Harbhajan slams Gilchrist for his remark on Tendulkar

October 24th, 2008 - 11:49 pm ICT by IANS  

Harbhajan SinghMelbourne, Oct 24 (IANS) Harbhajan Singh has hit back at Adam Gilchrist for vilifying India’s cricketing god Sachin Tendulkar. The off-spinner said Indian players have lost respect for Gilchrist after the former Australian wicketkeeper called Tendulkar “a liar and dishonest” in his yet to be published autobiography “True Colors”.

“He should not be talking about Sachin. It is all rubbish,” Harbhajan was quoted as saying in the Sydney Morning Herald Friday.

“We don’t respect him. He pretends to be a saint and people say he walks when he nicks, but why did he appeal when batsmen don’t nick? He always changes his mind according to a situation. If Australia is close to a victory, he is always going up (to appeal) whether it is out or not out. We don’t need him to say these things just because he is retired.”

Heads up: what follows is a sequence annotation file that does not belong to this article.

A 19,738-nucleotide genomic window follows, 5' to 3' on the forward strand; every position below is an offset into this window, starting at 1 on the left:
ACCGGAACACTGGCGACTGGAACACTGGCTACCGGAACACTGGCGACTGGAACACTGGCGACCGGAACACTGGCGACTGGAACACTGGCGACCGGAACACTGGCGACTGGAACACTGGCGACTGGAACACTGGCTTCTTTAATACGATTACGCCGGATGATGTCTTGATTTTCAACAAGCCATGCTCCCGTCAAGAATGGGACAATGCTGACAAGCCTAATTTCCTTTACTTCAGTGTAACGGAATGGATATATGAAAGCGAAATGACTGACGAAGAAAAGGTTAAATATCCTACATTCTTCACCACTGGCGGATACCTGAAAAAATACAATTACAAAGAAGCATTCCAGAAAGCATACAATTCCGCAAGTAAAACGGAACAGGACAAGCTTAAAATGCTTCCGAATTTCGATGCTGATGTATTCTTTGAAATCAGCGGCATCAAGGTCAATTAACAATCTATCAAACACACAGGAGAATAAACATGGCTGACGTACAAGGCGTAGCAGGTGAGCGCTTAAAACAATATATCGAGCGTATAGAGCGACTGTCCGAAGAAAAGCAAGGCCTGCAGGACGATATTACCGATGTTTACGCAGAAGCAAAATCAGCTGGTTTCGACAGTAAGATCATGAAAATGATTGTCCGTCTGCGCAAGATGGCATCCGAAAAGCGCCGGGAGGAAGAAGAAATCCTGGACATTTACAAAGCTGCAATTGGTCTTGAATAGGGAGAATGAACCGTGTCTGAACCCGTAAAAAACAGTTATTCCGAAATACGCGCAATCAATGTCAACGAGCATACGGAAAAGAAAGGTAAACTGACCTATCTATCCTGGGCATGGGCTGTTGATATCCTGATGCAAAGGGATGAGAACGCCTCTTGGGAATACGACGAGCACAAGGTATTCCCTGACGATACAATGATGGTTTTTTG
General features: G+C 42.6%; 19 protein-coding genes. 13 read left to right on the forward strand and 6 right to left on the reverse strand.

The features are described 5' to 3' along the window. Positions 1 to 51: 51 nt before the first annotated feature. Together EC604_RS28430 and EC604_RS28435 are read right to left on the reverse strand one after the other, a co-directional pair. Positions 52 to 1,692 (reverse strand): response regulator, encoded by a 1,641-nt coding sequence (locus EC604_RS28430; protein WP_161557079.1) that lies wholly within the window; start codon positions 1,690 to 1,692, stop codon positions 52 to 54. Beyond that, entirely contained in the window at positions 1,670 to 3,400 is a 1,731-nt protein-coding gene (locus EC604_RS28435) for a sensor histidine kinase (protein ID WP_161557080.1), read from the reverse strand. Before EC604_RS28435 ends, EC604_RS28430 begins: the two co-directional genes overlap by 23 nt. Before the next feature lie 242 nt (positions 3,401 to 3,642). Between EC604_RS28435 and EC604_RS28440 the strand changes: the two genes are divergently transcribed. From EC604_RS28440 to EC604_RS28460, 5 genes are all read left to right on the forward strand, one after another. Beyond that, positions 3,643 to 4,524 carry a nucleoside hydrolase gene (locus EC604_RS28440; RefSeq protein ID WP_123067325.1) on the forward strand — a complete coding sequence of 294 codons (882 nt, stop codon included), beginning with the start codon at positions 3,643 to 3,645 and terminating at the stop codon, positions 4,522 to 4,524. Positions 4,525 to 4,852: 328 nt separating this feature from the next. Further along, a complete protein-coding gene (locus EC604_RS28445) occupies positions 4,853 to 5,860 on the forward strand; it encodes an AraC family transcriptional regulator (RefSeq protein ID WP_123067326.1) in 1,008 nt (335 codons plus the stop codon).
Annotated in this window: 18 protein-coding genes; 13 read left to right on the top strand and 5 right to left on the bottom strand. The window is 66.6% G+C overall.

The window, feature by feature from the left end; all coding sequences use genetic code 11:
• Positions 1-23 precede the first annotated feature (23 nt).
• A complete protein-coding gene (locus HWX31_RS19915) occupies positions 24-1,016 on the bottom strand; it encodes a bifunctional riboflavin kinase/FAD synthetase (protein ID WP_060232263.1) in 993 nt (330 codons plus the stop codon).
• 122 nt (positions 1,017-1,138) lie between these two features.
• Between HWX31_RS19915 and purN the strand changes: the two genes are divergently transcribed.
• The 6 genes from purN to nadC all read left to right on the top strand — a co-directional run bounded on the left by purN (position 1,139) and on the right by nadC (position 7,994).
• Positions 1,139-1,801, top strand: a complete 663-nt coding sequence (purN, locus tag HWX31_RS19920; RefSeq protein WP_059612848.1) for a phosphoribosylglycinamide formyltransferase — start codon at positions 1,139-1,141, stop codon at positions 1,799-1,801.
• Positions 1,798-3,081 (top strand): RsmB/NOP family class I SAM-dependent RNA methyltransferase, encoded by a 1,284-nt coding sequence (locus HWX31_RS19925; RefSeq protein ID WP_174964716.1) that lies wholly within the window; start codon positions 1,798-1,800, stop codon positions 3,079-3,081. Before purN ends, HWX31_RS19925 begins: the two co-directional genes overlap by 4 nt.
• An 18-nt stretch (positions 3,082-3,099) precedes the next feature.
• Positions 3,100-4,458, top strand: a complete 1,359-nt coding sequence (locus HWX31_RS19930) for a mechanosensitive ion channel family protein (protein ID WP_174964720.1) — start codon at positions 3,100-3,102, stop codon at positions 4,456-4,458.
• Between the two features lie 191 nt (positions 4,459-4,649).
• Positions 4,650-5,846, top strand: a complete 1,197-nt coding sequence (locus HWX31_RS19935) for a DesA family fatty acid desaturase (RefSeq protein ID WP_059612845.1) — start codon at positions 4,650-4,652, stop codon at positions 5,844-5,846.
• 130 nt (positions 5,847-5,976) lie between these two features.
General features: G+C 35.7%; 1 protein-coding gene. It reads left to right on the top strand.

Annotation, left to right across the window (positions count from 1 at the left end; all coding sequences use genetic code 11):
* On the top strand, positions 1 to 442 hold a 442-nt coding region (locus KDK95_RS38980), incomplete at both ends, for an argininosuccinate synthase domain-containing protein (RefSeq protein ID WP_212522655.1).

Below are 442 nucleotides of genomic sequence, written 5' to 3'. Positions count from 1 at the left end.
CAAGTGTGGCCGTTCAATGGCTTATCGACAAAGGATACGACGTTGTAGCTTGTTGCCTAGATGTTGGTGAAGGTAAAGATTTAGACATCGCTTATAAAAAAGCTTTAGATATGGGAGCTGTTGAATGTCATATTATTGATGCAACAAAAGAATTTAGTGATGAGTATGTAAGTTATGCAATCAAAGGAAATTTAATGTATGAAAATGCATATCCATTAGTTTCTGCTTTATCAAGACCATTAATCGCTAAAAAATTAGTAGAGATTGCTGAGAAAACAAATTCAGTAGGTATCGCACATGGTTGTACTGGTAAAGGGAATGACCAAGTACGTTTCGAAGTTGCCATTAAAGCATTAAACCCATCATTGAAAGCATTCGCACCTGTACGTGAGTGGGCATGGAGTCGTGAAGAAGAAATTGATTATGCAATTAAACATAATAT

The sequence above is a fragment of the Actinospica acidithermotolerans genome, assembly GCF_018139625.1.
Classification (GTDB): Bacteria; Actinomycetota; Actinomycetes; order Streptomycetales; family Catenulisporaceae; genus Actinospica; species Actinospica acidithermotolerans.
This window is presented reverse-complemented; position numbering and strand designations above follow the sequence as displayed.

Gilchrist referred to Tendulkar’s role in the race row between Harbhajan and Andrew Symonds in the controversial Sydney Test. He described Tendulkar’s evidence in the hearing against Harbhajan’s alleged “Monkey” comments as a “joke”. He went on to say Tendulkar is a “sore loser” as he was hard to be found for a changing-room handshake after the match.

Gilchrist’s comments has outraged a nation that worships Tendulkar as a cricketing god.

Gilchrist says Tendulkar changed his evidence between the initial hearing, where he testified that he could not hear what Harbhajan had said, and the appeal, where he claimed Harbhajan used a Hindi word that sounded like “monkey”.

Former India coach John Wright, too, said he was surprised Tendulkar’s sportsmanship had been questioned.

“During my time with the team, impeccable would be a word that comes to mind. You can talk about sportsmanship on the field but I saw the pressure of being Sachin Tendulkar in India and he had time for everyone,” said Wright, who coached India to a famous series victory in 2001 and to a series draw in Australia in 2003-04

“In the heat of battle, I have always thought that what happens on the field stays on the field. That seems to have changed a bit. I know Australia plays the game very hard and I hope India has gained a harder competitive edge from that.”

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